Demand forecasting | With the promise of increased footfall and boosted sales, it is easy to see why organisations have become so dependent on promotions. However, “special buys”, “buy one get one free” and even “price match” promotions all place great strain on supply chain teams.
To add further complexity, if demand forecasting is not managed carefully, they can have huge implications on the bottom line. So what steps can you take to achieve a truly painless promotion?
1. You can never plan too early!
Promotions take many different forms. However, even the simplest promotion requires careful planning. After all, unless the right stock is available in the right location at the right time, the promotion will be a waste of time.
In order to maximise the profit opportunity and minimise the risk of waste at the end of the promotion, the planning process must kick off well in advance. With the additional complexity created by short product shelf lives of fresh products, timing really is everything!
2. Surplus stock will lead to sloppy results
With all the excitement leading up to a promotion, it is easy to get carried away. However, given that the vast majority of excess waste comes as a result of over-ordering in the first place, you must rationally anticipate the promotional uplift in demand. Unless the potential increase in demand forecasting is investigated effectively, are at risk of eroding the value of promotional activity as surplus stock causes unnecessary waste.
3. Replenishment is a double-edged sword!
One of the biggest challenges of today’s trend of extended promotional periods is making sure the shelves remain stocked throughout the event. Even if an item sells phenomenally well, if the product sells out on the first day of the promotion, this will be a wasted opportunity unless the items can be replenished quickly and efficiently. On the other hand, however, if the stock is replenished too close to the end of the promotion, this too can result in excess and waste. As a result, replenishment must be both timely and well aligned with the allocation strategy.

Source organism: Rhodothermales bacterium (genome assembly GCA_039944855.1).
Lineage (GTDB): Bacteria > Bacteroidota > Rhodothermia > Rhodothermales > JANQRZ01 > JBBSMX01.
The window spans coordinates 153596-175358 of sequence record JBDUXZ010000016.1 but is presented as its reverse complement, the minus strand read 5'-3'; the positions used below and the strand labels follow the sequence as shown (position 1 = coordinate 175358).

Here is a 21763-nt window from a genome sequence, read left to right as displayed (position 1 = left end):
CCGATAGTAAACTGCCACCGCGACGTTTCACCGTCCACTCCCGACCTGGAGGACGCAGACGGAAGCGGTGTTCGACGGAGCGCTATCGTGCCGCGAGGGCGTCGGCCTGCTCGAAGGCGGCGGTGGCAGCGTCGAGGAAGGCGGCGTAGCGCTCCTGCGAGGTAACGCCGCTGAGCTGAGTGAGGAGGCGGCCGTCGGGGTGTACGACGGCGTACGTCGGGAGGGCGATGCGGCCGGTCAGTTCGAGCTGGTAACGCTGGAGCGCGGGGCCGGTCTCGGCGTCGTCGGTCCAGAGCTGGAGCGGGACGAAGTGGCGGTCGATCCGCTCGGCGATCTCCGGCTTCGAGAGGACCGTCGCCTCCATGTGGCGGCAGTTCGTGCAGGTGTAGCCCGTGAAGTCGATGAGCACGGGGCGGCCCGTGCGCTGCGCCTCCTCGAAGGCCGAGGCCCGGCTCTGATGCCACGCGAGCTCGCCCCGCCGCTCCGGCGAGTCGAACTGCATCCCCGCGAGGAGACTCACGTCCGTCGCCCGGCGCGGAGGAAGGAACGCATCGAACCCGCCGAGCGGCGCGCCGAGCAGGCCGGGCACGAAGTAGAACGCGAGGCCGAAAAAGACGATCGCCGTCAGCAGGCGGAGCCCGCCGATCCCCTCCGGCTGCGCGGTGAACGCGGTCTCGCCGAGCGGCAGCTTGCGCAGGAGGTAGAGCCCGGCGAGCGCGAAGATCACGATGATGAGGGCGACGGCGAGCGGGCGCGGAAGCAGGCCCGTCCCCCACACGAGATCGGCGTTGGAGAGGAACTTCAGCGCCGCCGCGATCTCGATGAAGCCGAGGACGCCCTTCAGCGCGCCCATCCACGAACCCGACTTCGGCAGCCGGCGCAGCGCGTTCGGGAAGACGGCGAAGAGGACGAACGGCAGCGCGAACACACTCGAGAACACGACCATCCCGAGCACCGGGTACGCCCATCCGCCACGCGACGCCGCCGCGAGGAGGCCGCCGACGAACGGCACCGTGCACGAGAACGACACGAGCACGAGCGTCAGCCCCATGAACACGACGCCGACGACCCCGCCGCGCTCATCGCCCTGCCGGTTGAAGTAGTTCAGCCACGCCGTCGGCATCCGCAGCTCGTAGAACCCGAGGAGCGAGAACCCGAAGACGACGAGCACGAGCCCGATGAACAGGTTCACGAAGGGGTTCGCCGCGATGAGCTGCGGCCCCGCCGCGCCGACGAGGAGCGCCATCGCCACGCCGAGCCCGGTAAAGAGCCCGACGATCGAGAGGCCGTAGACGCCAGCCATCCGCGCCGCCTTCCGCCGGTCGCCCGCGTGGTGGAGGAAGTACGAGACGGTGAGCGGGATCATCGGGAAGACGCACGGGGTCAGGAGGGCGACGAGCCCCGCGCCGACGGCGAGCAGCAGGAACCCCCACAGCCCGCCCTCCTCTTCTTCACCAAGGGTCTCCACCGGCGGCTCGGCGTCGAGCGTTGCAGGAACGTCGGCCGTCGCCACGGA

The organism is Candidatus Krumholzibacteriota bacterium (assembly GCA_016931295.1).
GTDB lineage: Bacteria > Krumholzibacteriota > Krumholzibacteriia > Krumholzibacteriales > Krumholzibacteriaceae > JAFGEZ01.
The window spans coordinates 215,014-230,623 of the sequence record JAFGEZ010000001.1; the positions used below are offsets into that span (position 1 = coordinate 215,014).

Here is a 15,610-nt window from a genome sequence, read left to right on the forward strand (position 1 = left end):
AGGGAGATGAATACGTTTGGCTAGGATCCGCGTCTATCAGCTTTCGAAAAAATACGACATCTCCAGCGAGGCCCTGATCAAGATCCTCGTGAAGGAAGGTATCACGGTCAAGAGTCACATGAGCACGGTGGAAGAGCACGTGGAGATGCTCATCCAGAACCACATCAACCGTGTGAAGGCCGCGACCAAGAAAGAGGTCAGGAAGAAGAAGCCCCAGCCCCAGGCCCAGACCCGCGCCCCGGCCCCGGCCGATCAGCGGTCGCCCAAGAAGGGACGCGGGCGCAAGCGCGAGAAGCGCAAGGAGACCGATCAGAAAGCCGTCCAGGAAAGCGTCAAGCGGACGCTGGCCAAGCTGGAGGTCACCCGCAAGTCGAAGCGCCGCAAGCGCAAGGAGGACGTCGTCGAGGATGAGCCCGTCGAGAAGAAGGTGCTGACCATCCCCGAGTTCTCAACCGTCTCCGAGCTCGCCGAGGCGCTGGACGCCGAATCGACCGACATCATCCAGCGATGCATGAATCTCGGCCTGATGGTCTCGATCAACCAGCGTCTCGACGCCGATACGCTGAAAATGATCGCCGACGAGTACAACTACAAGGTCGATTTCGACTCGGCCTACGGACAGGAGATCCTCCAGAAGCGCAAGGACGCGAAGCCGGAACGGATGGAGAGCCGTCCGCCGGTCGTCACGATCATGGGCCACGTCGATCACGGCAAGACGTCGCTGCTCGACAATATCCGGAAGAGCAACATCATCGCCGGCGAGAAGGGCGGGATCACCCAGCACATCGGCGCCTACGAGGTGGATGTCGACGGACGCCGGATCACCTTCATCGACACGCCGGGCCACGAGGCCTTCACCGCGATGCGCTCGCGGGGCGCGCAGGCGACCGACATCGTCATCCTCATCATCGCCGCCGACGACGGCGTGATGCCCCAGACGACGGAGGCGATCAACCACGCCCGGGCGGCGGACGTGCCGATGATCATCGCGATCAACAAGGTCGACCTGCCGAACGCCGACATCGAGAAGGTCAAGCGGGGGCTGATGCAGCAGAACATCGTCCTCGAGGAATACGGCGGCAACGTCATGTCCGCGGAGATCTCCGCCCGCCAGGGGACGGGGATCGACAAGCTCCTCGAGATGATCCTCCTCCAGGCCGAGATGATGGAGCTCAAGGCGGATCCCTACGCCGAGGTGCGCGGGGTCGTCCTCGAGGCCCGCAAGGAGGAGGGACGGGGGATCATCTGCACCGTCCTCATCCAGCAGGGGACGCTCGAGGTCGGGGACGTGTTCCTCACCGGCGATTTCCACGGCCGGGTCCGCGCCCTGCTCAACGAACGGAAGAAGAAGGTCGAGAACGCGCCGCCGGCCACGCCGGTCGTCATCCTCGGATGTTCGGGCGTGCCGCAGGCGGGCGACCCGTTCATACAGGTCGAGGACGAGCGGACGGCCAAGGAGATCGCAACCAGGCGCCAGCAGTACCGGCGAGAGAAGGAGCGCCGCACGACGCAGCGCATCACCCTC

4.Don’t forget your exit strategy
When it comes to promotions, the proof really is in the pudding! Regardless of how successful a promotion was, if the stock left towards the end of the promotion is not well controlled, this can result in missed sales opportunities and even waste. Consequently, you must ask yourselves: How can we squeeze the most value out of the stock we have left?
5. Keep clean and prosper
At the end of a promotion, most retailers are too worried about the next big event to think about the impact the original promotion really had on sales. However, given that this historic sales data will be used to build future forecasts, organisations can not afford to drop the ball when it comes to data quality.
In order to ensure that their supply chain data is trustworthy, steps to isolate promotional sales data from normal demand data. By keeping demand forecasting history “clean” supply chain teams can anticipate future demand forecasting with confidence!
Clear as much stock as possible before the end of the promotion. Although this will often mean pushing the remaining stock to the locations with the highest sales volumes, taking steps to minimise the amount of promotional stock that has to be marked down will help maximise margins.